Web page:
A Julia implementation of boosted trees with CPU and GPU support. Efficient histogram based algorithms with support for multiple loss functions, including various regressions, multi-classification and Gaussian max likelihood.

See the examples-API section to get started using the internal API, or examples-MLJ to use within the MLJ framework.

Complete details about hyper-parameters are found in the Models section.

R binding available.



julia> Pkg.add(url="https://github.com/Evovest/EvoTrees.jl")

From General Registry:

julia> Pkg.add("EvoTrees")

Quick start

A model configuration must first be defined, using one of the model constructor:

Then fitting can be performed using fit_evotree. 2 broad methods are supported: Matrix and Tables based inputs. Optional kwargs can be used to specify eval data on which to track eval metric and perform early stopping. Look at the docs for more details on available hyper-parameters for each of the above constructors and other options for training.

Predictions are obtained by passing features data to the model. Model acts as a functor, ie. it's a struct containing the fitted model as well as a function generating the prediction of that model for the features argument.

Matrix features input

using EvoTrees

config = EvoTreeRegressor(

x_train, y_train = rand(1_000, 10), rand(1_000)
m = fit_evotree(config; x_train, y_train)
preds = m(x_train)

Tables and DataFrames input

When using a Tables compatible input such as DataFrames, features with element type Real (incl. Bool) and Categorical are automatically recognized as input features. Alternatively, fnames kwarg can be used.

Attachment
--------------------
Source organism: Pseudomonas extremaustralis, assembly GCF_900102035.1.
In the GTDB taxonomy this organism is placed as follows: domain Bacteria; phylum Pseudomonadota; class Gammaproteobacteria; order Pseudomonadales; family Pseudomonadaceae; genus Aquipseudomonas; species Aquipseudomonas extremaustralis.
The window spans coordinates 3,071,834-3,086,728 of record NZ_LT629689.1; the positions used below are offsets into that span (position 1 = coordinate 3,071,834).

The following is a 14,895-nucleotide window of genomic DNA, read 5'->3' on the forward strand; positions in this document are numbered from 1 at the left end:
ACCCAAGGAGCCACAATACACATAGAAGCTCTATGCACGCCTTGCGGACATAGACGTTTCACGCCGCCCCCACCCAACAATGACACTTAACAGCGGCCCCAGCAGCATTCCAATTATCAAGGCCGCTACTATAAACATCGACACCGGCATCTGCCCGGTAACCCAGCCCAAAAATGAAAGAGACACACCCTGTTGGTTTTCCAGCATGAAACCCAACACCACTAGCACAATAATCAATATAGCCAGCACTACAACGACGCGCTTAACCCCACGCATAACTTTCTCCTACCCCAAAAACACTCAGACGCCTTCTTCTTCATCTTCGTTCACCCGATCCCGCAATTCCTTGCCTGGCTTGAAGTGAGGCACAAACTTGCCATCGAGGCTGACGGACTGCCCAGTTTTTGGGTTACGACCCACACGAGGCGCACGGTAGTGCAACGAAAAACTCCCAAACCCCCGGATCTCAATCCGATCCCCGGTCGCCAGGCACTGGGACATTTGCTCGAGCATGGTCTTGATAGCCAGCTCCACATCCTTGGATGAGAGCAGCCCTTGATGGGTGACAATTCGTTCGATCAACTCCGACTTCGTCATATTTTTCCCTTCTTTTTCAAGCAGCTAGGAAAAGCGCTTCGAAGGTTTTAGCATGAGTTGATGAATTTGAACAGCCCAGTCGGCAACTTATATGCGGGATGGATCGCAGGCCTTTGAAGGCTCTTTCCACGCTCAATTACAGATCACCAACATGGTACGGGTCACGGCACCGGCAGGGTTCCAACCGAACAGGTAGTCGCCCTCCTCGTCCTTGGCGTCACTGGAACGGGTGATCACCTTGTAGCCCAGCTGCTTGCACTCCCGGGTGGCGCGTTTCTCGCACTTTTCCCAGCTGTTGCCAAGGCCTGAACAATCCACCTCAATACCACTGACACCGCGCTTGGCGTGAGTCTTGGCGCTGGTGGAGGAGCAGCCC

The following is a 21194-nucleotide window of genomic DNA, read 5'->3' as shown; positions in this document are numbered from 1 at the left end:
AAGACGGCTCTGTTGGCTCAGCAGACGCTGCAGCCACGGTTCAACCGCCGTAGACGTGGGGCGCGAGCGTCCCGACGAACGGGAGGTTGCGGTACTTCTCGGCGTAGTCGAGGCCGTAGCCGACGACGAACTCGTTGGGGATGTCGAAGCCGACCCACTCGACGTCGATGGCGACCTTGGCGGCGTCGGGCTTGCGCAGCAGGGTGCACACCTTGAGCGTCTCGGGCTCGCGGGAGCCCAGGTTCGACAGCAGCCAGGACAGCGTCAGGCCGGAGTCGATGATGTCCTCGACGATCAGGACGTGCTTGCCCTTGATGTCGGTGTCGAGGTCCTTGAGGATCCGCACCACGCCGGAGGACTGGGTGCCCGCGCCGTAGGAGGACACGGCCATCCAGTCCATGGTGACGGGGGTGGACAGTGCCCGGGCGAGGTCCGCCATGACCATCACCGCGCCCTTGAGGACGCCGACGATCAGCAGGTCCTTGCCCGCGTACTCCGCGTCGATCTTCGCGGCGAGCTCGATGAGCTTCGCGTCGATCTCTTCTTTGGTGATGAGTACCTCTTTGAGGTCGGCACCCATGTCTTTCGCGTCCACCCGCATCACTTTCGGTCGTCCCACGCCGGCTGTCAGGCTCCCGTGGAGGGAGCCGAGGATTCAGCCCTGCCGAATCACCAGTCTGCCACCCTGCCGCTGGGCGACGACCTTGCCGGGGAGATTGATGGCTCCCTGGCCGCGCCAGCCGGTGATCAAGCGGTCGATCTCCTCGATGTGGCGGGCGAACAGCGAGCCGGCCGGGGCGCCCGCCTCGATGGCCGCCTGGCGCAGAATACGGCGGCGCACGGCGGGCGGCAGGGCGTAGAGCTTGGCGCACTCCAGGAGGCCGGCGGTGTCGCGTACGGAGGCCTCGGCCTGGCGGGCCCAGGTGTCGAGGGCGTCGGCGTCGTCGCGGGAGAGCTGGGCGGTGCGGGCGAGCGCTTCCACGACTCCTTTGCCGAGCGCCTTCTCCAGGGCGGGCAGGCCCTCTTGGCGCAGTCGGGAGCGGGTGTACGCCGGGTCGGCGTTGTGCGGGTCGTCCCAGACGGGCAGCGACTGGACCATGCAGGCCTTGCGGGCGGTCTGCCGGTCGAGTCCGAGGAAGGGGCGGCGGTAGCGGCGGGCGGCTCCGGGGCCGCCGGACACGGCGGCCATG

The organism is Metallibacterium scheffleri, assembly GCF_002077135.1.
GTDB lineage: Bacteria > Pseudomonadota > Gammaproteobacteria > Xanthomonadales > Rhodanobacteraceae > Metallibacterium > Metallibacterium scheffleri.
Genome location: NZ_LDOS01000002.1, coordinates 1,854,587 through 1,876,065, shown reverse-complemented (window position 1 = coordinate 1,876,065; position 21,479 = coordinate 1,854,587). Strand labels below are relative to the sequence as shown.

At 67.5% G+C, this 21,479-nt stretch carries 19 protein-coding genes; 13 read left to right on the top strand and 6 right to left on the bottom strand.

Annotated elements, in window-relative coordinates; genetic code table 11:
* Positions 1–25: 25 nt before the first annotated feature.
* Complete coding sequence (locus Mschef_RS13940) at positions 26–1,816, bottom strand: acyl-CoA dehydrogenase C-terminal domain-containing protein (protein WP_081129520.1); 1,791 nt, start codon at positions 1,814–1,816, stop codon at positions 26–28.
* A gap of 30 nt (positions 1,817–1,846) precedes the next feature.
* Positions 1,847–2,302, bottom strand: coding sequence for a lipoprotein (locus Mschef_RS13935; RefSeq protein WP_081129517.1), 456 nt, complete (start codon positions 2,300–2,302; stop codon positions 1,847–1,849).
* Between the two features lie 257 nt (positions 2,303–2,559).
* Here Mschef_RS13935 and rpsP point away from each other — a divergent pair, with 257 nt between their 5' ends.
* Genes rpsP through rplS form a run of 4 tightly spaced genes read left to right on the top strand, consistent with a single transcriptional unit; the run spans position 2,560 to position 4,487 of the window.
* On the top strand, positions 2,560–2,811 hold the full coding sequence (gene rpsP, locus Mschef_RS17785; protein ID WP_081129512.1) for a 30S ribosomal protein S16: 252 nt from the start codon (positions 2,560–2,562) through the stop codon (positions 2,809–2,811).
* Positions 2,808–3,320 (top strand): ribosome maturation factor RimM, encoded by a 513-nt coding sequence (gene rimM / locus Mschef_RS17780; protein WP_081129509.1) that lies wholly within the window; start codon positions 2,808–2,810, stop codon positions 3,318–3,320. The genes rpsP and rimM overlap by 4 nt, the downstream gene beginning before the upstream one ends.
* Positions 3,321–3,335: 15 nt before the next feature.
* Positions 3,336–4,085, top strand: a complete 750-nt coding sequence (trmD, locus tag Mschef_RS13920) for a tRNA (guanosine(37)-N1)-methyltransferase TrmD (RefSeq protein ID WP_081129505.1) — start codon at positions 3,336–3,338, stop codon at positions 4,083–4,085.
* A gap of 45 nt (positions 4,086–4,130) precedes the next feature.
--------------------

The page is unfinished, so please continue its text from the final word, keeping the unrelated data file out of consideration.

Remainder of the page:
Categorical features are treated accordingly by the algorithm. Ordered variables will be treated as numerical features, using split rule, while unordered variables are using ==. Support is currently limited to a maximum of 255 levels. Bool variables are treated as unordered, 2-levels cat variables.

dtrain = DataFrame(x_train, :auto)
dtrain.y .= y_train
m = fit_evotree(config, dtrain; target_name="y");
m = fit_evotree(config, dtrain; target_name="y", fnames=["x1", "x3"]);

GPU Acceleration

EvoTrees supports training and inference on Nvidia GPU's with CUDA.jl. Note that on Julia ≥ 1.9 CUDA support is only enabled when CUDA.jl is installed and loaded, by another package or explicitly with e.g.

using CUDA

If running on a CUDA enabled machine, training and inference on GPU can be triggered through the device kwarg:

m = fit_evotree(config, dtrain; target_name="y", device="gpu");
p = m(dtrain; device="gpu")


EvoTrees models trained on cpu can be fully reproducible.

Models of the gradient boosting family typically involve some stochasticity. In EvoTrees, this primarily concern the the 2 subsampling parameters rowsample and colsample. The other stochastic operation happens at model initialisation when the features are binarized to allow for fast histogram construction: a random subsample of 1_000 * nbins is used to compute the breaking points.